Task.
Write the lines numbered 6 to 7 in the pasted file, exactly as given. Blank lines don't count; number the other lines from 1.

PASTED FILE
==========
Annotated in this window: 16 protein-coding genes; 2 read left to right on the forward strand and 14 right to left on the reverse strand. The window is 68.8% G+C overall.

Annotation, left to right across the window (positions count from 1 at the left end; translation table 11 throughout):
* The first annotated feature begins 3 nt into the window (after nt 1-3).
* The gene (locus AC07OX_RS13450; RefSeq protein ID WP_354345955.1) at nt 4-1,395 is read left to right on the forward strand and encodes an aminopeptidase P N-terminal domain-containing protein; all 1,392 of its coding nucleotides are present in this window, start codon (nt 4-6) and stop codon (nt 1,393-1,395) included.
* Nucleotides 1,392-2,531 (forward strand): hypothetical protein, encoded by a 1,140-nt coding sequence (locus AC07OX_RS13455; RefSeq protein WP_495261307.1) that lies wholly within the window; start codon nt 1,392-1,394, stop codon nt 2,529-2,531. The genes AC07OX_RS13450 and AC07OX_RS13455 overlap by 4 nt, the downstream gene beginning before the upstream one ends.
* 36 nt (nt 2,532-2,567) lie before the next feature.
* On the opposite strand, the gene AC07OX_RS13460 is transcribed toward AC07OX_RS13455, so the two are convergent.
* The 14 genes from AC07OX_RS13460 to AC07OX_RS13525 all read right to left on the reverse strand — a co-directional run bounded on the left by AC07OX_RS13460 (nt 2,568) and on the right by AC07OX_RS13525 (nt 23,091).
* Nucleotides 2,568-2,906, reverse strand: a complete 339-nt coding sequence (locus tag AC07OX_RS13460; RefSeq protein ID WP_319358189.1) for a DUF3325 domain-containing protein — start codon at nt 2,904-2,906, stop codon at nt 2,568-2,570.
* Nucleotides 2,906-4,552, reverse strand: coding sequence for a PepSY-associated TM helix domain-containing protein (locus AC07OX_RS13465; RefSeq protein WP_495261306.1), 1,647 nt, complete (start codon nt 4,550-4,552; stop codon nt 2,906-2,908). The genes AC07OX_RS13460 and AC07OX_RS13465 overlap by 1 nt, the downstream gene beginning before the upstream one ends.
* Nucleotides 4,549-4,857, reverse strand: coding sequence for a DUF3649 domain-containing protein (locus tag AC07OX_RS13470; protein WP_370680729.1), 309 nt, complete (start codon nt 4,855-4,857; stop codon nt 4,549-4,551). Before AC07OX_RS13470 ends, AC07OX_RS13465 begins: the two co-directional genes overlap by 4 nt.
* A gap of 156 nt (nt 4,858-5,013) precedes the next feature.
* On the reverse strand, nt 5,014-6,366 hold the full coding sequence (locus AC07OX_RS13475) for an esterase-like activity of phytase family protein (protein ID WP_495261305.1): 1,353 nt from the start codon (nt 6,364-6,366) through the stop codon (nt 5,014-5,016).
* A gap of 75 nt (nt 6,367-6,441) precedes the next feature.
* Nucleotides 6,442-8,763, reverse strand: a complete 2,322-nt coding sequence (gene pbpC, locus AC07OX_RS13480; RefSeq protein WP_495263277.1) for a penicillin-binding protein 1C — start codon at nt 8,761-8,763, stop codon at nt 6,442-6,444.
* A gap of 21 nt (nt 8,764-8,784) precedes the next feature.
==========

* 36 nt (nt 2,532-2,567) lie before the next feature.
* On the opposite strand, the gene AC07OX_RS13460 is transcribed toward AC07OX_RS13455, so the two are convergent.